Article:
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Old 04-14-2012, 06:25 AM
km34 km34 is offline
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Join Date: Dec 2011
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Quote:
Originally Posted by feelyunicorn View Post
Initially, I did communicate my infection to two regular partners of mine at the time. Now, I think it would be ridiculous for me to mention it since the risk of transmitting it (or, even of still having it in my bloodstream) is probably just as low as the risk of someone not knowing they`ve already got it.
I'm curious where you got this info from. Everything I've read says that except for rare cases you carry the virus with you all your life, your body just builds an immunity and the proper antibodies which is why people don't generally suffer many relapses after the initial 6 months.

I got the vaccine when I was in high school. My doctor at the time is in the school of "let's give everyone this thing!" so my sister (20 at the time), mom (39 at the time), and I (17 at the time) all got it together. I felt no pain or discomfort at all, although some people do have some redness and itchiness at injection site. The vaccine, however, only protects from 2 strains that cause warts and 2 strains that cause cervical cell mutations (which can eventually lead to cancer).

I've since been diagnosed with a high risk HPV strain that the vaccine does NOT cover. I had to have a colposcopy after my abnormal pap and they tested the cells to figure out exactly which strain it was. That procedure has been the worst part of my experience with HPV, and honestly it wasn't even too bad since I'm used to bad cramping anyway.

There is basically no way to stop yourself from spreading it unless you want to stop having sex.

I told everyone that I was having sex with and then told any swinging contacts that I had at the time that I was diagnosed. Every single person that I told said they were willing to take the risk of exposure once they read up on the virus. The likelihood of actually developing cancer is slim as long as medical exams are kept up on in a timely manner so if the cells do continue to mutate, they can be removed.

I honestly forget about it most of the time. It has not made a huge impact on my life at all. The people I told all seemed to be aware the HPV is easily spread and that more than likely they would exposed at some point, so I really don't see the point of telling people unless it is someone that I have a long term relationship with so that they can be prepared for the shock of hearing it. I had a couple of (nonsexual) friends who freaked out when they heard, but after reading up on it even they don't find it that frightening. It's really the fear of the unknown that seems to affect people - and all those horror stories they show on tv.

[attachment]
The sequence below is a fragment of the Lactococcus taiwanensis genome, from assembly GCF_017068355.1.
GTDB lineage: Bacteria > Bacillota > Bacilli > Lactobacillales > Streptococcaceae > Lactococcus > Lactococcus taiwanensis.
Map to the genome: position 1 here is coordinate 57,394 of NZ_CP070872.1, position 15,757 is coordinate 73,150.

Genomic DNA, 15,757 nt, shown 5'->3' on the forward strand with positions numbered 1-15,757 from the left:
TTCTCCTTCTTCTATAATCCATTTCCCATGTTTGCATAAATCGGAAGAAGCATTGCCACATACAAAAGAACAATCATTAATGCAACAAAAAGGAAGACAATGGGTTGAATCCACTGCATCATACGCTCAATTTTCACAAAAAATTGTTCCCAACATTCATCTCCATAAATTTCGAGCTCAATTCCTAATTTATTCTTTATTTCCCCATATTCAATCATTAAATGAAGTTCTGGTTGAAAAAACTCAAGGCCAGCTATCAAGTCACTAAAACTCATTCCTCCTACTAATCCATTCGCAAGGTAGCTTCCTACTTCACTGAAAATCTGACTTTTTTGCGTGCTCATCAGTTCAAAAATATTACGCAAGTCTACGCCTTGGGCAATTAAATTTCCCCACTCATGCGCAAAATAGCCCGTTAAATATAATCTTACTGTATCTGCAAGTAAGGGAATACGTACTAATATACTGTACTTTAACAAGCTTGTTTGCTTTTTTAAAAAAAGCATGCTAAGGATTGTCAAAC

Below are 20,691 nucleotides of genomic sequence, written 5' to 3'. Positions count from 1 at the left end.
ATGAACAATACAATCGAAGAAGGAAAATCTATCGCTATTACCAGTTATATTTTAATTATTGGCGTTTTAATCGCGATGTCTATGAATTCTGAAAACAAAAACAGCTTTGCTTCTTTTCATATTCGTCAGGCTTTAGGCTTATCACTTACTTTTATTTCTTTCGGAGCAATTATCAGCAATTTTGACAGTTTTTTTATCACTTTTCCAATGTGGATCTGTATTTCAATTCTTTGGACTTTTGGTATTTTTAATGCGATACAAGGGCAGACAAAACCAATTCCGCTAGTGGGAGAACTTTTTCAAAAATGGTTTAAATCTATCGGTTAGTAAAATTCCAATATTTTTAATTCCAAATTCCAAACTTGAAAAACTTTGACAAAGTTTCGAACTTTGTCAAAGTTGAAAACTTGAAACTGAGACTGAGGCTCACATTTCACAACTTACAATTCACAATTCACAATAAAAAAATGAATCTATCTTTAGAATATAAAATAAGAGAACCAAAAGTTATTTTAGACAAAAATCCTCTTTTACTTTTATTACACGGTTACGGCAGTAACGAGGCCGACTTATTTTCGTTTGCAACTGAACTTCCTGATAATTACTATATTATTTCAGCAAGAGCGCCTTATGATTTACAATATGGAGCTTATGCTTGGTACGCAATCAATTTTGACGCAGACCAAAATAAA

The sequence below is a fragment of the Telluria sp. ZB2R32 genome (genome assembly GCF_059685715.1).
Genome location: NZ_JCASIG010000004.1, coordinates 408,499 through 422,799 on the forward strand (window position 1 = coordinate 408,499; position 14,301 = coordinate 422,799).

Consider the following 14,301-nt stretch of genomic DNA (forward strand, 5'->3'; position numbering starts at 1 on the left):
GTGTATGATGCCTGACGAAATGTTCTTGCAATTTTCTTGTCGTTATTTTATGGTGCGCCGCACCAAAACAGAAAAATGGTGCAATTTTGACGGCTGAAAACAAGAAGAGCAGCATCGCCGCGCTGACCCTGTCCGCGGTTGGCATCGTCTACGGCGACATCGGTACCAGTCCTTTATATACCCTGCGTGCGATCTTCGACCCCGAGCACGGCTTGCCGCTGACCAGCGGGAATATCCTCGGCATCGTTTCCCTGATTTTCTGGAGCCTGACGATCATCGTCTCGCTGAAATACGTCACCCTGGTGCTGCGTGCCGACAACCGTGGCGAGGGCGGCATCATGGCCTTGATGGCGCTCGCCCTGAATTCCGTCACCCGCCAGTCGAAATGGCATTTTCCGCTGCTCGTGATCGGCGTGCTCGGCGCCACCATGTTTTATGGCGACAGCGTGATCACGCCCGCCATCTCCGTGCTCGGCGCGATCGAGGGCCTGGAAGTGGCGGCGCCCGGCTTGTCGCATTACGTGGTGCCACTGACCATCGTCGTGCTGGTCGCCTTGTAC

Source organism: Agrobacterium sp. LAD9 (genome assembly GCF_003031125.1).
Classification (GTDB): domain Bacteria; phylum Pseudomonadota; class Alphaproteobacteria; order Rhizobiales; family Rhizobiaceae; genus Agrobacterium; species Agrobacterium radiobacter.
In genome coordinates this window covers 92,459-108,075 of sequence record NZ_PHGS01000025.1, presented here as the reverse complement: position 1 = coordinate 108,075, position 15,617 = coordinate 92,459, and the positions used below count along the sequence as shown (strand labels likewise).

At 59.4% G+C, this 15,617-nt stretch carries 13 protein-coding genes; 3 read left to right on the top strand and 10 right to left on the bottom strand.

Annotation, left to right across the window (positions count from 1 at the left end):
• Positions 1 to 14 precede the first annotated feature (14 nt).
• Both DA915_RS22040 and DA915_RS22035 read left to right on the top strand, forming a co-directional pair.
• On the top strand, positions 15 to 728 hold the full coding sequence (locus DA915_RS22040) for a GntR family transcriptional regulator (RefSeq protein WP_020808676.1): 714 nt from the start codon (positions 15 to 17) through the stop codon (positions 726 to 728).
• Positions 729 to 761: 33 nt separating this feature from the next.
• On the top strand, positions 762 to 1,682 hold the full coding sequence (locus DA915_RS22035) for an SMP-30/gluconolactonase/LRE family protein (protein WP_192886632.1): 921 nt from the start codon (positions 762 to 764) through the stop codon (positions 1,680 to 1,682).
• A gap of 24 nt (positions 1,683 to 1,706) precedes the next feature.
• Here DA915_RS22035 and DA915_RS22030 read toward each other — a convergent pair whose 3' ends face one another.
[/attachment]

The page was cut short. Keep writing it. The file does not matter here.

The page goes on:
MANY of the swingers I know and have talked to online have had experience with HPV. ALL of the swingers I've talked to say that it is an individual's responsibility to know the risk since a person who has been diagnosed in the past can never really know if they are spreading the virus at the time or not, especially after it has cleared the first time and tests come back clean.

I agree more info needs to be put out there. Readily. Not requiring people to search when they get the diagnosis. All I knew before I got the news was that it could cause cancer. I did NOT know that the chances of that happening are slim even when you've got it. I also did not know that condoms didn't protect you from it. I knew they aren't reliable in HSV (herpes) prevention, but I didn't know about HPV.

My major point: Tell people if you feel the need. Don't if you don't. No reason to feel icky. I've known someone who was born with HPV or managed to catch it from a bathroom (she was diagnosed BEFORE every having ANY sexual contact - even kissing). Like everyone else has said, this virus has managed to stump doctors on many fronts, so until we know more, we can't really worry too much without completely giving up sexual contact. And really, what's life without sex??
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